“Treasure trove” is a label as overused as “genius,” “virtuoso,” and “Holy Grail.” But, how else can one describe 115 minutes of footage, containing 33 performances by blues legends Rev. Gary Davis, Big Bill Broonzy, Bukka White, and others (all long since dead, save Buddy Guy, in an amazing 1968 duet with Son House)?
Collectors used to speak in hushed tones of snippets of ﬁlm unearthed after hunts that were nearmythical themselves, but now you can watch greats like Skip James, Mance Lipscomb, and Sam Chatmon up-close with, for the most part, excellent deﬁnition and audio. The chance to see what – let’s face it – are considered museum pieces come to life can’t be overstated, and neither can the sheer enjoyment.
There’s a TV appearance by Charlie Burse and Will Shade, both of the Memphis Jug Band, doing “Kansas City Blues,” with some nice close-ups of Burse’s National steel-bodied tenor guitar (Shade is on washtub bass). Another jug-band alum, Chatmon of the Mississippi Sheiks, is featured singing four songs in later footage (he died in 1983 at age 86).
Broonzy died in ’58, barely too soon to reap the beneﬁts of the Folk Boom, but he’d already toured and settled in Europe, where he was a major star and inﬂuence on guitarists from Eric Clapton to Martin Taylor. His two excellent tunes were ﬁlmed for Italian television. House’s sage discourse on the blues precedes a number ﬁlmed behind the scenes at Newport’s 1966 Folk Festival, but not included in the Devil Got My Woman DVD containing similar footage.
Three songs are included by the relatively obscure Piedmont-style guitarist Ralph Willis, ﬁlmed on the street in Philadelphia, along with a 3:30 interview with him and partner Washboard Pete Sanders. It’s fascinating but frustrating, since Willis died in ’57; so when he mentions knowing Robert Johnson and Blind Boy Fuller, you want to grab a time machine, snatch the mic from the interviewer’s hand, and ask him a zillion questions.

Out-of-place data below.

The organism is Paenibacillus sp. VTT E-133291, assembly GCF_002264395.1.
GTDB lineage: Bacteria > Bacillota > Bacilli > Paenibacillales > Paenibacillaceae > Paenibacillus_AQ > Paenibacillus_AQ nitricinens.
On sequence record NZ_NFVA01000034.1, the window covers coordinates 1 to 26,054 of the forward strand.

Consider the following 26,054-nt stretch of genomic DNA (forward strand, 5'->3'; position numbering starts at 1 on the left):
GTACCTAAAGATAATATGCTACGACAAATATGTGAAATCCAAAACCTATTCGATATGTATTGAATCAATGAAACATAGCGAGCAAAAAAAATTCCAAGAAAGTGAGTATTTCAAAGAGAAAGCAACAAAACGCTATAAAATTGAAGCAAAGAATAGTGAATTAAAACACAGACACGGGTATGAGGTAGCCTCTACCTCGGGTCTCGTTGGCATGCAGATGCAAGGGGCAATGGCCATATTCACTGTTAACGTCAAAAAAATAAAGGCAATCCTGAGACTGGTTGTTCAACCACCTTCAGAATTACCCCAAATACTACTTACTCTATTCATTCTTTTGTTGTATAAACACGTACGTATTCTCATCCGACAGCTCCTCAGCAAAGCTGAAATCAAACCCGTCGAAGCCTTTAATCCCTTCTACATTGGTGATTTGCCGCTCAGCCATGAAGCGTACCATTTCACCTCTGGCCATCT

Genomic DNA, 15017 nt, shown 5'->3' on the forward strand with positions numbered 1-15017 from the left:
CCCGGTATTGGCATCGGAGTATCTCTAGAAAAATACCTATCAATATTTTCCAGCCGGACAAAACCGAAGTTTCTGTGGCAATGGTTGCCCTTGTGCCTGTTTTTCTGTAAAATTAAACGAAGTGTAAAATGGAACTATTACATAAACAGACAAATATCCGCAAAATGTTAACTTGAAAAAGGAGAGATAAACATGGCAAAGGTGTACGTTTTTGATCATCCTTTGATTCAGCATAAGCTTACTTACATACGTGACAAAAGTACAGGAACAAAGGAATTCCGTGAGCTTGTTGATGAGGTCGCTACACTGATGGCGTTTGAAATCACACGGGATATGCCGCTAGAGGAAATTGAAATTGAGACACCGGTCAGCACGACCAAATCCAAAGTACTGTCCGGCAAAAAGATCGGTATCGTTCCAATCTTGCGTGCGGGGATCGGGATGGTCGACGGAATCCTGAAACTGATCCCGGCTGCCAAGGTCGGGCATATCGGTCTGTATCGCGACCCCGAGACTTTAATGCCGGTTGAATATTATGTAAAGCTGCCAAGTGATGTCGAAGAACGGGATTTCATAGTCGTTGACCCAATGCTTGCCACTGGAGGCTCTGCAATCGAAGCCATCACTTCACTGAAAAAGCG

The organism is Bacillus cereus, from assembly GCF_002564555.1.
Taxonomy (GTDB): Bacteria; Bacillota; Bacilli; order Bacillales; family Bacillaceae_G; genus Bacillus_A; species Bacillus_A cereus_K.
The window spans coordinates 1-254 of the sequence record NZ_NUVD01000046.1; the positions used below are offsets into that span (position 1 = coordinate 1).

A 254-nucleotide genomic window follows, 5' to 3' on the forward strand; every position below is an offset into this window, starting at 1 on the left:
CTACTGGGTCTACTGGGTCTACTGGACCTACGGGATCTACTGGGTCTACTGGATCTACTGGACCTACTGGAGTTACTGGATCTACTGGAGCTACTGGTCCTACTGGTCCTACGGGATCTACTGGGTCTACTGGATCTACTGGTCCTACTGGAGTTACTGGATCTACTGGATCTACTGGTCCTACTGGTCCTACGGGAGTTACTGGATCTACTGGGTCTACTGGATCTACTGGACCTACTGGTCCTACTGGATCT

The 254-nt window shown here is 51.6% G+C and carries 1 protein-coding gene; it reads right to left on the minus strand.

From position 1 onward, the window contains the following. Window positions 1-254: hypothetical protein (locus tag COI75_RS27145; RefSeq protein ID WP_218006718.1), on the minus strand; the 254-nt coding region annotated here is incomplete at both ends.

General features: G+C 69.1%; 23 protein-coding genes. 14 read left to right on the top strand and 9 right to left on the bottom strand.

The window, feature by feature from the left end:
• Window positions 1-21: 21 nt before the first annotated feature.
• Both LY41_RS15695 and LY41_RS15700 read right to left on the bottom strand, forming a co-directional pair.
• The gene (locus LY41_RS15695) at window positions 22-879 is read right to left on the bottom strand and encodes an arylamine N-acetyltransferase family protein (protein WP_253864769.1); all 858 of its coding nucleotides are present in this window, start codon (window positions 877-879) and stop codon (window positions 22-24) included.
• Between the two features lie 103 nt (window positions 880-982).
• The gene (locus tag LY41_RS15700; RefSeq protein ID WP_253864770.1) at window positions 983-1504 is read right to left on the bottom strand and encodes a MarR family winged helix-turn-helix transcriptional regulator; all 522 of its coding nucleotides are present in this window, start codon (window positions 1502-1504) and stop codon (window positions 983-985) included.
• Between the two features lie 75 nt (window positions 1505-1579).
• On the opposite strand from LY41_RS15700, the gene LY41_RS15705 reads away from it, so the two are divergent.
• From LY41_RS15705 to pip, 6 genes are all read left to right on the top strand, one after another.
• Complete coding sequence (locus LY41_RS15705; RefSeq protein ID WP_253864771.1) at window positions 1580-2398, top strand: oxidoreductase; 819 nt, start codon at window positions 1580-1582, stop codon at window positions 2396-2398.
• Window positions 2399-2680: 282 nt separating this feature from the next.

Harold Becker’s fantastic Blind Gary Davis ﬁlm is included in its 11-minute entirety, albeit a rather grainy and dark generation. Closing with the spine-chilling “Death Don’t Have No Mercy,” merged with images of people on Harlem streets, it’s worth the price of admission. But so too are White’s and James’ festival performances at the aforementioned Newport.
A major ﬂaw here is that there’s neither narration nor a booklet to give dates, locales, or bios. We see Willie Trice playing great ragtime and spirituals, obviously in the early ’70s, because by then he’d lost both legs to diabetes – something few would know, since Trice is obscure to begin with. Likewise, little is known about Henry “Rufe” Johnson, the lone electric player, except that he died in 1974, age 65, documented late in life with one album and a great tune here. That extra info would transform great footage into an invaluable blues course.
This article originally appeared in VG‘s June ’14 issue. All copyrights are by the author and Vintage Guitar magazine. Unauthorized replication or use is strictly prohibited.